We do not have the unlimited right to demand specific types of treatment, but the Bill of Rights gives us the fundamental right as competent consumers to refuse all forms of medical treatment even if such refusal should adversely affect our health or shorten our life.
Websites of the NZ Medical Association, the Health and Disability Commissioner, VESNZ, and others give advice and provide examples.
It is important to think carefully about the wording of our AD and discuss it with our GP or other trusted health professional, close kin and/or friends.
Check these websites if at all possible. On this Website there is a document advertised called ‘Guide to Dying – Your Way’, which if purchased, gives a complete outline of the issues and also a draft AD to fill out.
ADs have had little challenge as yet in New Zealand Courts. There are some difficult issues, around interpretation; challenges to validity; the obligation or otherwise of doctors and other care professionals to provide palliative treatment in the case of refusal of all other treatment; and whether food and especially fluids count as medical treatment.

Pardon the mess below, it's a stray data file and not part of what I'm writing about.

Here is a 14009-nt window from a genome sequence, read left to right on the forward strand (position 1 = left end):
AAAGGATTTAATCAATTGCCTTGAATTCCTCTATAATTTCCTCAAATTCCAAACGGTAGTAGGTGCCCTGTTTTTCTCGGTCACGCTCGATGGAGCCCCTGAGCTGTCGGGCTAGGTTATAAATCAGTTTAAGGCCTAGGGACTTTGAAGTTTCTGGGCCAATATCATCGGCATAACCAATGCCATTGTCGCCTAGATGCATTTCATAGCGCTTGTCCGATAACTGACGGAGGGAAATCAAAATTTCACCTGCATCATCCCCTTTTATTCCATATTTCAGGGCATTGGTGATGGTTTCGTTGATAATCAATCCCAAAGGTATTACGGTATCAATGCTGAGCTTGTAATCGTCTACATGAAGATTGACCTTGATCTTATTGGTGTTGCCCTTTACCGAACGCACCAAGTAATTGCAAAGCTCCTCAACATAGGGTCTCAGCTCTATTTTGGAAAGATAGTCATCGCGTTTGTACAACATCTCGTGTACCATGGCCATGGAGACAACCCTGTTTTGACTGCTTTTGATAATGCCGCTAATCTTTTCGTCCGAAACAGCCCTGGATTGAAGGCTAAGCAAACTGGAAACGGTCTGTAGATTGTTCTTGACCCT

The problems faced by Margaret Page (see Our stories on this website) to be allowed to end her life by stopping eating and drinking, suggest the importance of all adults having a clear AD irrespective of age. Margaret became increasingly disabled at age 40 as the result of a brain haemorrhage, needing to be fed and showered and with severely limited speech. The last 4 years she was in care in the St. John of God Care Home in Wellington, and ended her life by refusing all food and fluid.
It can be helpful to family and health carers to have a statement of our beliefs about life and death as an introductory paragraph. It is also helpful if we regularly update our AD, if only by dating and signing again. Though not always easy, it is helpful to talk about it with close kin and/or friends and with our doctor or other caregivers.
Personal Care and Welfare: it is also advisable to consider having an Enduring Power of Attorney in Relation to Personal Care and Welfare (EPACW).This is a legal document with a different purpose from an AD. It derives from a different Act of Parliament. The Government Office for Senior Citizens has a full 8-page copy plus explanatory notes.